Steve Weiss

Ethics in the Job Search

Steve Weiss’ (BSBA ’80) definition for ethics is simple: “Try to do the right thing in every situation.”

It’s an approach not only for business professionals, but also for students about to begin their careers. Weiss, an Executive Vice President and Corporate Ombudsman at CACI International, offered advice to Warrington students about how to tackle ethical quandaries they may face in their career pursuits. His presentation, sponsored by the Poe Center for Business Ethics, included instant polling technology, allowing students to provide instantaneous and candid feedback.

Question 1: Is it okay to exaggerate on your résumé?

Poll Results: No = 51%; Yes = 49%

Weiss made the distinction between exaggeration and “selling yourself.” He said you should highlight your experience and accomplishments, but don’t misrepresent them. He said most companies will conduct some form of a background check so major entries—like education and job history—can be verified easily.

“You can’t exaggerate education,” Weiss said. “I’ve met some very successful people that just didn’t finish [school], but that’s okay because they brought great work experience. Those kinds of things are hard and fast. Someone is going to figure that out.”

Question 2: If you already accepted an offer, do you need to uphold that agreement even if a better offer (your dream offer!) comes to you a few days later?

Poll Results: Uphold Agreement = 66%; Back Out of Agreement: 6%; It Depends: 29%

The majority of students would accept the first offer, and honor the commitment.

“To a company, your job acceptance is one of the first things used to judge your character,” said Heather Blum, a marketing major and President of the Poe Center’s Business Ethics Ambassadors. “When I apply to jobs, I want that acceptance to show my commitment to the company, and not a half-hearted commitment until something better comes along.”

Others said they would back out because you may have only one chance at your “dream job.” For them, Weiss would advise them to be forthright with the first employer.

“Go back to that person at the first job and say, ‘I am fully prepared to take this offer, but I just want to let you know that my first choice—the one I was dying to take—has now come in,’” Weiss said. “‘My heart is in that job, but I want to talk to you about it.’”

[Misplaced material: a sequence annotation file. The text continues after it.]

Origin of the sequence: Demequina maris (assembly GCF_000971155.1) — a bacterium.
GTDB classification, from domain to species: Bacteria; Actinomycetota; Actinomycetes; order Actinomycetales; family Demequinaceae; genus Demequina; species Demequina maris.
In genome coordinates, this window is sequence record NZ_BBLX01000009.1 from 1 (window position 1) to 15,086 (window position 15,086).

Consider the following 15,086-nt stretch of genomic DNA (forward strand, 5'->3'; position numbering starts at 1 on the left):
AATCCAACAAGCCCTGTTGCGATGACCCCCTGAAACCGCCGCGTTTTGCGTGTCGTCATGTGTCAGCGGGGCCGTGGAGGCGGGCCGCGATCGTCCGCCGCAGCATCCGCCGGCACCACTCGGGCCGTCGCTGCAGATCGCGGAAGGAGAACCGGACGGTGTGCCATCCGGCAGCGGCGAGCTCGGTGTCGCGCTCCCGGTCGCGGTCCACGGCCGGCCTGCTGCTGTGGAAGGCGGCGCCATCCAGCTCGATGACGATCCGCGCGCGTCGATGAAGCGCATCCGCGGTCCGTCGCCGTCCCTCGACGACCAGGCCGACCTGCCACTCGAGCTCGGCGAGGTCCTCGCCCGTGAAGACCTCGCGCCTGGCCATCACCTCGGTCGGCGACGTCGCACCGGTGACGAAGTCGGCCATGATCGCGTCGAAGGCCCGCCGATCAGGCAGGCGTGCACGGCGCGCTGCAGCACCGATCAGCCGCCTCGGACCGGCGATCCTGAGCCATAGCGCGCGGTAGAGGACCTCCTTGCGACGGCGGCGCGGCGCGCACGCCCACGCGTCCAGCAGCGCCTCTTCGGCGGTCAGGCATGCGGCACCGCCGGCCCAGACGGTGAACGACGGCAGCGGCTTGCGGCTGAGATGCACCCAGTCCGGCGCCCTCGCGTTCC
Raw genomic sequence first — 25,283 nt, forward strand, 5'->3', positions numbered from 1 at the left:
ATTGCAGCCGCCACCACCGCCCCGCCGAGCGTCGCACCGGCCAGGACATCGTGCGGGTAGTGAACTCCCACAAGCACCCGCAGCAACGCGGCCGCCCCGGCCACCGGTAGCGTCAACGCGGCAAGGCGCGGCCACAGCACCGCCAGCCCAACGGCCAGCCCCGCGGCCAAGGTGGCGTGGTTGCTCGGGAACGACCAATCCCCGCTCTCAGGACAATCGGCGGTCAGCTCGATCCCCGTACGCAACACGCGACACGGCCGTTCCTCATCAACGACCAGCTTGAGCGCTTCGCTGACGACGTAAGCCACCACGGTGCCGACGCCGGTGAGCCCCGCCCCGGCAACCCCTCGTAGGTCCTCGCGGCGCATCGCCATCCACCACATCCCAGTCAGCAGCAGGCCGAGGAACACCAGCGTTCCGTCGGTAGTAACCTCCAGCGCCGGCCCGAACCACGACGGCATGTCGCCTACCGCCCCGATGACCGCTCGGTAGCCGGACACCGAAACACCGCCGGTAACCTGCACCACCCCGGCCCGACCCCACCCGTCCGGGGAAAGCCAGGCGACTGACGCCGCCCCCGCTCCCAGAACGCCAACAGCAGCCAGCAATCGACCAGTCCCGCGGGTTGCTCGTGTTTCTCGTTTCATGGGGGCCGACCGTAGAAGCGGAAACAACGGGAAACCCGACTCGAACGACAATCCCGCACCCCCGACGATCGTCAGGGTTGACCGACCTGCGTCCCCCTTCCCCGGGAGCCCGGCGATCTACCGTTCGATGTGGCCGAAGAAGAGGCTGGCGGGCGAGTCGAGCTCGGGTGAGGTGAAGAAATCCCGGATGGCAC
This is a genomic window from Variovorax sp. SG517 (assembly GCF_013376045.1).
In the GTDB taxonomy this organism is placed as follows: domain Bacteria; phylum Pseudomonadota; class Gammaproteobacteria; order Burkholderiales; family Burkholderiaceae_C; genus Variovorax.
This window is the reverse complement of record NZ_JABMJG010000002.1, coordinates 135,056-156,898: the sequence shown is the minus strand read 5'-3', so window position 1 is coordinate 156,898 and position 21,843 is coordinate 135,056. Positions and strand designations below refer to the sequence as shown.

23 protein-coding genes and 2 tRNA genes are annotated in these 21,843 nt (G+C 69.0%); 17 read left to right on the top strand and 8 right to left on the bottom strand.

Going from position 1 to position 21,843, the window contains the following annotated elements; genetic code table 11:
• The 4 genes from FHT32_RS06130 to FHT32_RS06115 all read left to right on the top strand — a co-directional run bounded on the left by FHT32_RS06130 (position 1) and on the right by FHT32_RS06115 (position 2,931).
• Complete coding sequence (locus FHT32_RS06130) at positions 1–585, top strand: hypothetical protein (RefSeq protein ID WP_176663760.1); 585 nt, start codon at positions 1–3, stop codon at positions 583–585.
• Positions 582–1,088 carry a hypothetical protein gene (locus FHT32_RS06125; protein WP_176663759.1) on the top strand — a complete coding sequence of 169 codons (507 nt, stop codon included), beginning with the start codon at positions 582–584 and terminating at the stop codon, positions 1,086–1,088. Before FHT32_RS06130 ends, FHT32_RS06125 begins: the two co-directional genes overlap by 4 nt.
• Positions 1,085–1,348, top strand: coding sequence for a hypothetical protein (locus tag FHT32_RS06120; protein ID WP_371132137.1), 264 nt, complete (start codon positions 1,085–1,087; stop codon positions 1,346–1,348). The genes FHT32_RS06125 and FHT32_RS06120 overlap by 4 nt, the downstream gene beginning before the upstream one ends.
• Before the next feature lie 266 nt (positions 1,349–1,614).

If Weiss was the hiring manager in that scenario, he said he would have more respect for the candidate for having that conversation with him. He also said that display of strong character would keep that candidate on his radar for future openings.

Question 3: Rank the following in terms of importance in an interview: Technical Skills, Character, Organizational Fit, Experience/Education.

Poll Results:

  • 1st = Character  
  • 2nd = Organizational Fit
  • 3rd = Experience/Education
  • 4th = Technical Skills

Weiss said that all these factors are important when managers are evaluating candidates in interviews, but character stands out above the rest.

“As you develop your reputation, and you’re going into your third, fourth or fifth job, if you have a reputation for great character, that will carry you forward more than these other things,” Weiss said. “You’ll never go wrong if you have high character.”

“I think character is one aspect of career readiness that a lot of students forget to highlight about themselves because it is less obvious initially,” said Kelsey Noris, a master’s student in the Information Systems & Operations Management Program and Poe Ethics Ambassador. “Moving forward in my career, I want to make a conscientious effort to let the employer know that being ethical is important to me.”

Some additional tips from Steve …

  • Find a mentor: You shouldn’t have to deal with ethical dilemmas on your own. Find a manager in your company that you trust to help you through those situations.
  • You can be ethical and profitable: “The bottom line is important, but you can do it the right way,” Weiss said. He points to a 2011 study by the Corporate Executive Board that shows companies with high “Integrity Capital” have 10-year shareholder returns that are as much as 16 percentage points higher than firms with low Integrity Capital.
  • Promote ethics in the workplace: Weiss said talking about ethics and rewarding ethical behavior are effective ways of infusing ethics in a business culture.